1. Helps in decision-making:
Financial statements are prepared primarily for decision-making. But the information provided in financial statements is not an end in itself and no meaningful conclusion can be drawn from these statements alone. Ratio analysis helps in making decisions from the information provided in these financial statements.
2. Helps in financial forecasting and planning:
Ratio Analysis is of much help in financial forecasting and planning. Planning is looking ahead and the ratios calculated for a number of years work as a guide for the future. Meaningful conclusions can be drawn for future from these ratios. Thus, ratio analysis helps in forecasting and planning.
3. Helps in communicating:
The financial strength and weakness of a firm are communicated in a more easy and understandable manner by the use of ratios. The information contained in the financial statements is conveyed in a meaningful manner to the one for whom it is meant. Thus, ratios help in communication and enhance the value of the financial statements.
4. Helps in co-ordination:
Ratios even help in co-ordination which is of utmost importance in effective business management. Better communication of efficiency and weakness of an enterprise results in better coordination in the enterprise.
5. Helps in Control:
Ratio analysis even helps in making effective control of the business. Standard ratios can be based upon proforma financial statements and variances or deviations, if any, can be found by comparing the actual with the standards so as to take a corrective action at the right time. The weaknesses or otherwise, if any, come to the knowledge of the management which helps in effective control of the business.
6. Other Uses:
These are so many other uses of the ratio analysis. It is an essential part of the budgetary control and standard costing. Ratios are of immense importance in the analysis and interpretation of financial statements as they bring the strength or weakness of a firm.
(b) Utility to Shareholders/Investors:
An investor in the company will like to assess the financial position of the concern where he is going to invest. His first interest will be the security of his investment and then a return in the form of dividend or interest. For the first purpose he will try to assess the value of fixed assets and the loans raised against them. The investor will feel satisfied only if the concern has sufficient amount of assets.
Long-term solvency ratios will help him in assessing financial position of the concern. Profitability ratios, on the other hand, will be useful to determine profitability position. Ratio analysis will be useful to the investor in making up his mind whether present financial position of the concern warrants further investment or not.
(c) Utility to Creditors:
The creditors or suppliers extend short-term credit to the concern. They are interested to know whether financial position of the concern warrants their payments at a specified time or not. The concern pays short- term creditor, out of its current assets. If the current assets are quite sufficient to meet current liabilities then the creditor will not hesitate in extending credit facilities. Current and acid-test ratios will give an idea about the current financial position of the concern.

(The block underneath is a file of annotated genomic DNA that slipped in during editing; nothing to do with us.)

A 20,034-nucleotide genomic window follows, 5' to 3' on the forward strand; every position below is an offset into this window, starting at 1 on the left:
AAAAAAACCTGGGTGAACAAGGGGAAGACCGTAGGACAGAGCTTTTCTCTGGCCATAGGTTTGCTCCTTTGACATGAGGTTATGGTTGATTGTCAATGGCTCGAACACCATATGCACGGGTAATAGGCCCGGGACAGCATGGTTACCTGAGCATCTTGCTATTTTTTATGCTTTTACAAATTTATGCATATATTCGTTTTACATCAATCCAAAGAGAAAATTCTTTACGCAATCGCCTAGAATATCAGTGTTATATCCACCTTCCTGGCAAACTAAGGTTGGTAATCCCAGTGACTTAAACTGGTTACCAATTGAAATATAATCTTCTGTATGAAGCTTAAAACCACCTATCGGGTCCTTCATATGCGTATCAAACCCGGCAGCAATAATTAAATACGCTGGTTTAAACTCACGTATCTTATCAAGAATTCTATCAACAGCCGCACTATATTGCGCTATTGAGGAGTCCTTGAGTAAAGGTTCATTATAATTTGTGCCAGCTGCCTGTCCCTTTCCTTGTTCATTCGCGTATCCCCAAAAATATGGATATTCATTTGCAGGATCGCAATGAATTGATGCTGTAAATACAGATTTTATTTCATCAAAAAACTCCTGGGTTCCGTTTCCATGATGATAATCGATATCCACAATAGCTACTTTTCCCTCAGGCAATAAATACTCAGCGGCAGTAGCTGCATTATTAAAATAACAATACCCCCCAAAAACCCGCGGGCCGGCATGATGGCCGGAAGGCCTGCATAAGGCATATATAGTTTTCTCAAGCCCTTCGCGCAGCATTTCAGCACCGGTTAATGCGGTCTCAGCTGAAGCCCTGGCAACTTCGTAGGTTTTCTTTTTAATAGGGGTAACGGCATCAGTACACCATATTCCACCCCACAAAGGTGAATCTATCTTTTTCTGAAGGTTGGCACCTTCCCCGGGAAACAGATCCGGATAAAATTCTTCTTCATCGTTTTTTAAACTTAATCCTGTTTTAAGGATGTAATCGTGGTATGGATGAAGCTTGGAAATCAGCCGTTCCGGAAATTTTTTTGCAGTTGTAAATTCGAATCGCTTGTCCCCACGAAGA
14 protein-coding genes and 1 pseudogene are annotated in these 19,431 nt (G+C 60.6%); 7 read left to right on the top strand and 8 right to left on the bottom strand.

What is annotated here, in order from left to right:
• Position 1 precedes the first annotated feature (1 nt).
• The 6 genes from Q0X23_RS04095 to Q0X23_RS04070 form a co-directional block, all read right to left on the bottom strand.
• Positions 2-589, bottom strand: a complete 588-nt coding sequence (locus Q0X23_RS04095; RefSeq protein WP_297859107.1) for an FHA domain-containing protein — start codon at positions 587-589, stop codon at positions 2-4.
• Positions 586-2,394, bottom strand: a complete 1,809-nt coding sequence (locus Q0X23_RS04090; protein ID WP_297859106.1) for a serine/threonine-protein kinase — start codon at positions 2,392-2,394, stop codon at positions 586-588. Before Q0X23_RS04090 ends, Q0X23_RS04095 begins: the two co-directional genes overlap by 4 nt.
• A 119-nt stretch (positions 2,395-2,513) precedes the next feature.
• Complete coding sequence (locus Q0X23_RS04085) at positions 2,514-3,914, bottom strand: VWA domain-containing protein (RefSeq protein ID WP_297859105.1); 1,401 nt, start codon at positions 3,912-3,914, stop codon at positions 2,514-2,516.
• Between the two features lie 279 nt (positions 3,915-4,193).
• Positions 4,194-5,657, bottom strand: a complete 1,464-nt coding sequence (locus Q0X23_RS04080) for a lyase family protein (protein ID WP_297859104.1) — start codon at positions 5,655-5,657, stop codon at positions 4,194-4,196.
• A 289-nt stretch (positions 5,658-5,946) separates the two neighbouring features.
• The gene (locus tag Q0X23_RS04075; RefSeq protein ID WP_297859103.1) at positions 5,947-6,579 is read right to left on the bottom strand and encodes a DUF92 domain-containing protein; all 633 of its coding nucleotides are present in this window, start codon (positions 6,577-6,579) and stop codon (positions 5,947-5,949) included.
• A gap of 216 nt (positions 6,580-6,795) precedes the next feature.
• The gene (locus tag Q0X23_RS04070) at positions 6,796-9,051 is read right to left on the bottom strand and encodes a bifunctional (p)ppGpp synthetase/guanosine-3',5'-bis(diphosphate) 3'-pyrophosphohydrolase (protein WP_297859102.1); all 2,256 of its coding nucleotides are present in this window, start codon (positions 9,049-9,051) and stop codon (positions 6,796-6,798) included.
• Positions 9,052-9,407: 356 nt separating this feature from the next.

(d) Utility to Employees:
The employees are also interested in the financial position of the concern especially profitability. Their wage increases and amount of fringe benefits are related to the volume of profits earned by the concern. The employees make use of information available in financial statements. Various profitability ratios relating to gross profit, operating profit, net profit, etc. enable employees to put forward their viewpoint for the increase of wages and other benefits.
(e) Utility to Government:
Government is interested to know the overall strength of the industry. Various financial statements published by industrial units are used to calculate ratios for determining short-term, long-term and overall financial position of the concerns. Profitability indexes can also be prepared with the help of ratios. Government may base its future policies on the basis of industrial information available from various units. The ratios may be used as indicators of overall financial strength of public as well as private sector, in the absence of the reliable economic information, governmental plans and policies may not prove successful.
(f) Tax Audit Requirements:
Section 44 AB was inserted in the Income Tax Act by the Finance Act, 1984. Under this section every assessed engaged in any business and having turnover or gross receipts exceeding Rs. 40 lakh is required to get the accounts audited by a chartered accountant and submit the tax audit report before the due date for filing the return of income under Section 139 (1). In case of a professional, a similar report is required if the gross receipts exceed Rs 10 lakh.
Though ratios are simple to calculate and easy to understand, they suffer from some serious limitations:
1. Limited Use of a Single Ratio:
A single ratio, usually, does not convey much of a sense. To make a better interpretation a number of ratios have to be calculated which is likely to confuse the analyst than help him in making any meaningful conclusion.
2. Lack of Adequate Standards:
There are no well accepted standards or rules of thumb for all ratios which can be accepted as norms. It renders interpretation of the ratios difficult.
3. Inherent Limitations of Accounting:
Like financial statements, ratios also suffer from the inherent weakness of accounting records such as their historical nature. Ratios of the past are not necessarily true indicators of the future.
4. Change of Accounting Procedure: